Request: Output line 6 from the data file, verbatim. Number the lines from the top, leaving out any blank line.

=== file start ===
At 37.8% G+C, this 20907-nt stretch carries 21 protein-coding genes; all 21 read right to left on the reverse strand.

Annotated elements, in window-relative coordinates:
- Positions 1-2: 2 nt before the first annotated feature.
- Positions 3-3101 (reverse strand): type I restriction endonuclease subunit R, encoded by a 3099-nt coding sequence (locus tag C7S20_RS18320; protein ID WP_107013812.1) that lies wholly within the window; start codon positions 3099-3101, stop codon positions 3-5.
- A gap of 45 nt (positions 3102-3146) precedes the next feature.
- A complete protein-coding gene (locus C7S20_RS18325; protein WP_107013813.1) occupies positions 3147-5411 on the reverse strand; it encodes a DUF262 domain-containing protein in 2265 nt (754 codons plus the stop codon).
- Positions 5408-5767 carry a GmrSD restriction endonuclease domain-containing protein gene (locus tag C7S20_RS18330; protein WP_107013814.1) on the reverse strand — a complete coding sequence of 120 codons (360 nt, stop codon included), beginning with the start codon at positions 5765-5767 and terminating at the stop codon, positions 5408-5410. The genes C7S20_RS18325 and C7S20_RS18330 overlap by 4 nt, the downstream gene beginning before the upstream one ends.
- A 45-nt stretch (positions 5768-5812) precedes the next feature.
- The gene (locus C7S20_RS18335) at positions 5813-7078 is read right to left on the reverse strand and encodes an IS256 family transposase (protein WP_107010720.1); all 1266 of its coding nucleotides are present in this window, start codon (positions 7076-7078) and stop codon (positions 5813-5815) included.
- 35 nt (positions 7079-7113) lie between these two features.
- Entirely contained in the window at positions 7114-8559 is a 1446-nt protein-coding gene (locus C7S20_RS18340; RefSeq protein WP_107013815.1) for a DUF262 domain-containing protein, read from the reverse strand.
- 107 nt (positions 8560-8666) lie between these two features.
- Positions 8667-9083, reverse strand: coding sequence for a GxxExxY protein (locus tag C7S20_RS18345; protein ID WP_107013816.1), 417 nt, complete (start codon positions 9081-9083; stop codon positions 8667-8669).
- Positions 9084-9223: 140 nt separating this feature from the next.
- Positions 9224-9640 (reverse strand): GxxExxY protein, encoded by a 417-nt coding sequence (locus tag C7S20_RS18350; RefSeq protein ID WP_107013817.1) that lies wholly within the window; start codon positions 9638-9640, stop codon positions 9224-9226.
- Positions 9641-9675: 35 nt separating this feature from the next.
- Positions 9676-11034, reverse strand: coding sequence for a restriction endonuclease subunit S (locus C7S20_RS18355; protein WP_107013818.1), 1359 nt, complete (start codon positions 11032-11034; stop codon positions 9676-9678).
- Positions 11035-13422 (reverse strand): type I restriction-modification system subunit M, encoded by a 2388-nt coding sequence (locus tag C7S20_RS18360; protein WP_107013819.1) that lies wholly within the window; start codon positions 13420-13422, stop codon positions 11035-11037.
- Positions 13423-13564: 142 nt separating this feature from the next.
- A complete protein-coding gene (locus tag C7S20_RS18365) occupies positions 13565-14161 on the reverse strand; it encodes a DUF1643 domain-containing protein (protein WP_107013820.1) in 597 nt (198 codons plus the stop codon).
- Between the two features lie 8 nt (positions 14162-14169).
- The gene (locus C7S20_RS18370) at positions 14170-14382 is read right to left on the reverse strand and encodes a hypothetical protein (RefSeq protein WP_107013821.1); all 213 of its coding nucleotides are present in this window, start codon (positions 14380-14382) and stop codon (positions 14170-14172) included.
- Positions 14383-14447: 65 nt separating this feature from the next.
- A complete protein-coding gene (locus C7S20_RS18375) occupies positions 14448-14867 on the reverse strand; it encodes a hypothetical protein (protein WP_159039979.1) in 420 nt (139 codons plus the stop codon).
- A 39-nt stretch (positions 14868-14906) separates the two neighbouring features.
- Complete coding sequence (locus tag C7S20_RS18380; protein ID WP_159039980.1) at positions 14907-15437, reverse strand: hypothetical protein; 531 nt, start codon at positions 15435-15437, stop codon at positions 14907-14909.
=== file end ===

- A complete protein-coding gene (locus C7S20_RS18325; protein WP_107013813.1) occupies positions 3147-5411 on the reverse strand; it encodes a DUF262 domain-containing protein in 2265 nt (754 codons plus the stop codon).